Next month's Fruit Focus will once again showcase the main developments in UK commercial fruit growing at a time of renewed optimism in the industry. "There's lots to discuss at Fruit Focus," says Nigel Trood, managing director at principal sponsor Mack. "Each year we see a very diverse but always relevant group of speakers in the seminar sessions and an ever-expanding list of exhibitors. It's a pleasure for the people at Mack to attend an event that really is at the heart of our industry."
Guy Poskitt, chairman of sponsor the NFU's national horticulture & potatoes board, says: "Fruit Focus is a key event in the fruit grower's diary and attracts growers from right across the country. The fruit forums give us the fantastic opportunity to update a large group of growers on current policy and technical issues, and hopefully provide some challenging top-level debate. This year we will be looking at the huge challenges of increasing consumption and getting the right research funding to support growth in our industry."
In recent years the Kent event has also established itself as a key forum for Britain's rapidly developing vineyard sector. UK Vineyards Association chairman Sam Lindo says: "Fruit Focus provides a one-stop shop for a range of suppliers and advice to the wine-growing and wine-making community. And for anyone new to the trade, Fruit Focus is an ideal introduction."
Among innovations on display at exhibitors' stands, BASF is launching a new means of controlling moth pests in apples and pears based on complementary integrated pest management techniques. Pheromone mating disruptors specific to either codling moths (RAK 3) or leaf rollers (RAK 4) are deployed together with a predatory nematode formulation, Nemasys C.
BASF marketing manager Rob Storer explains: "The pheromones flood the orchard, the male moths suffer sensory overload and can't find a female to mate with, so no eggs are laid. The Nemasys C is applied to fruit trees when moth larvae move into the bark prior to pupating, and enters the pest and releases bacteria to kill them. It is crop-safe, effective and suitable for organic and conventional use."
He adds: "We see enormous potential for biological control in horticulture and are bringing a number of new pipeline products into commercial use for fruit growers, with new scab products for top fruit growers soon."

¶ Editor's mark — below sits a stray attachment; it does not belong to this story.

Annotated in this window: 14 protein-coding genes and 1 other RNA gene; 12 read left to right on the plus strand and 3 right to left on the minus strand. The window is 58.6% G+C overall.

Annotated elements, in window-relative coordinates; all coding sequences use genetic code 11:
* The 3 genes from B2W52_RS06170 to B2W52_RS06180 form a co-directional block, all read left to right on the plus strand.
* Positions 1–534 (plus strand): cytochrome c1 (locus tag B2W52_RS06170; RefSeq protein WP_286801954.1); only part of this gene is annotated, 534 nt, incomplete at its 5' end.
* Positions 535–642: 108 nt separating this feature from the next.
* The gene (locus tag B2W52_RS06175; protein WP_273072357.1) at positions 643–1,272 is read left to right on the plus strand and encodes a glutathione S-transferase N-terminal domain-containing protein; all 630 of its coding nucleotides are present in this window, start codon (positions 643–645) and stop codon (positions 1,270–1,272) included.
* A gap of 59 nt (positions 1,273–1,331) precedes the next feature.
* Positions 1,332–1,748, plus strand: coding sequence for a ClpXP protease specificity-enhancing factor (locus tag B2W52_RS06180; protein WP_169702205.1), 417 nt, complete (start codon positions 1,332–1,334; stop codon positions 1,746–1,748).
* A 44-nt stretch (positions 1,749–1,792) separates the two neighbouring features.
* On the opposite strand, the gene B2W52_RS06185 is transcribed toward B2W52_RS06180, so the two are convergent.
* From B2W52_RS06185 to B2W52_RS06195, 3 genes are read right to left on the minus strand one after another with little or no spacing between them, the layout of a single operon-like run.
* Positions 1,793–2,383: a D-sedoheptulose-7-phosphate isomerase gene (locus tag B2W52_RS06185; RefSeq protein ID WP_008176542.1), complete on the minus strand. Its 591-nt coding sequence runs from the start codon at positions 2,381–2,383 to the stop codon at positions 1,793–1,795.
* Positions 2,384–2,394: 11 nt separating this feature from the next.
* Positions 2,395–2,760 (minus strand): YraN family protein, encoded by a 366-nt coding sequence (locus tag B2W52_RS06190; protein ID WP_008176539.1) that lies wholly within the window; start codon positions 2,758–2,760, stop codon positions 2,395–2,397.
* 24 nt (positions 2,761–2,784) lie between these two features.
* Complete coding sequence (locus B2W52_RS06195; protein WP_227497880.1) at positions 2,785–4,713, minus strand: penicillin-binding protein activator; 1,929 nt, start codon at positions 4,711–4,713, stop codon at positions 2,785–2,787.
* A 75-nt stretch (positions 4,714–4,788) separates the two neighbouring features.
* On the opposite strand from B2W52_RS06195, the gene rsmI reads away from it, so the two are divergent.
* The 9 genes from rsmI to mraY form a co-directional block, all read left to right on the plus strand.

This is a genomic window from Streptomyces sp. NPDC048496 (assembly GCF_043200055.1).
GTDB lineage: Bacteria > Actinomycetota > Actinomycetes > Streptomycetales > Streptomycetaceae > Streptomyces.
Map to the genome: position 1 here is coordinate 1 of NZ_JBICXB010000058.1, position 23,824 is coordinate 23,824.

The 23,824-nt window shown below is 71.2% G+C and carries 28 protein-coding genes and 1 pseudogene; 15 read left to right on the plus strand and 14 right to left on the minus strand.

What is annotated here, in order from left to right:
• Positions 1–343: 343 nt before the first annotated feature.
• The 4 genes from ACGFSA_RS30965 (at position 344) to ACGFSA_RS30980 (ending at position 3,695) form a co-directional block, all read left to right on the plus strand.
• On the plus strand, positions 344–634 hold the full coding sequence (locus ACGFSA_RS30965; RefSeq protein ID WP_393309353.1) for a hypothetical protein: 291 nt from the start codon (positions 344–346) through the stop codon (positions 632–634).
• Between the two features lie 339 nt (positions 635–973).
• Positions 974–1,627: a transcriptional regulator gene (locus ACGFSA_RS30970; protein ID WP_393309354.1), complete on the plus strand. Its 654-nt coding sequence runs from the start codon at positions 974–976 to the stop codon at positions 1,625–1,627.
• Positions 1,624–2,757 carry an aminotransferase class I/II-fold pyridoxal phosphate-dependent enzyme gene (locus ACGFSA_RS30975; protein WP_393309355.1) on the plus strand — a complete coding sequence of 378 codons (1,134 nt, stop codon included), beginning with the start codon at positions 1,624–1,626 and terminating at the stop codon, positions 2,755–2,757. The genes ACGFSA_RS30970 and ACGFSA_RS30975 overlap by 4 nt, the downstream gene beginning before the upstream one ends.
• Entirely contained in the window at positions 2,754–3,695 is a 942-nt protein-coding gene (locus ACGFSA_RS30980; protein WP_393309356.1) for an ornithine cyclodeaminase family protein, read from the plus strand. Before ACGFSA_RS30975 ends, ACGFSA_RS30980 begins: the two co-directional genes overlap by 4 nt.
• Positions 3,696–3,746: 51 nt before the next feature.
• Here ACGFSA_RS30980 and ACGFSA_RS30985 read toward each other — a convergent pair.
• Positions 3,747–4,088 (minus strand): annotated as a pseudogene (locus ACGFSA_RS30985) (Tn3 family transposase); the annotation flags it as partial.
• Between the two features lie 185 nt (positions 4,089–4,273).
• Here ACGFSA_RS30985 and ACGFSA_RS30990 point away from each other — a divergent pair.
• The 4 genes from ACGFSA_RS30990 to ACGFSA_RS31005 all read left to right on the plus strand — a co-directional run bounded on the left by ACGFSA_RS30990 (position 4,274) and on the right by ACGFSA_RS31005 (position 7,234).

Another ongoing worry for top-fruit growers is the notifiable disease fireblight. Agrovista will be demonstrating its new fireblight early-warning system as part of its cloud-based pest and disease forecasting service for top-fruit growers, Growers Choice Interactive.
Its fruit agronomist Alex Radu explains: "Growers have to rely on preventive or antagonistic sprays against this serious bacterial disease, which makes accurate forecasting all the more vital."
Agrovista is also highlighting ongoing developments in its soft-fruit tunnel monitoring systems, developed by Plantsystems, designed to improve irrigation practice and disease management using telemetry and software.
Meanwhile, Belgian supplier Viridaxis will show two biological fruit pest controls for soft fruit. FresaProtect, which contains six species of parasitoids, is capable of controlling all common aphid species in strawberries, while BerryProtect offers similar protection in other soft fruit crops.
On the kit side, Team Sprayers of Cambridgeshire will be demonstrating fruit sprayers from Italian specialist SAE for the first time. Sales director Danny Hubbard says: "Rather than develop our own fruit sprayers, it makes sense to import proven machinery from a respected manufacturer equally keen to establish their Turbmatic brand in the orchards of England."
With a rear-mounted fan system to maintain pressure and uniform droplet spread, the SAE Turbmatic comes in a range of sizes and formats. Trailed models are available with fans from 650-910mm, certified for low power absorption and symmetrical distribution, with front or rear aspiration. These are also available with a tower aspirator. Tanks are offered in 600- to 3,000-litre capacities. A unique design combines a fresh-water tank mounted within the main tank that reinforces the overall structure and aids stability during road transport and when working on inclines.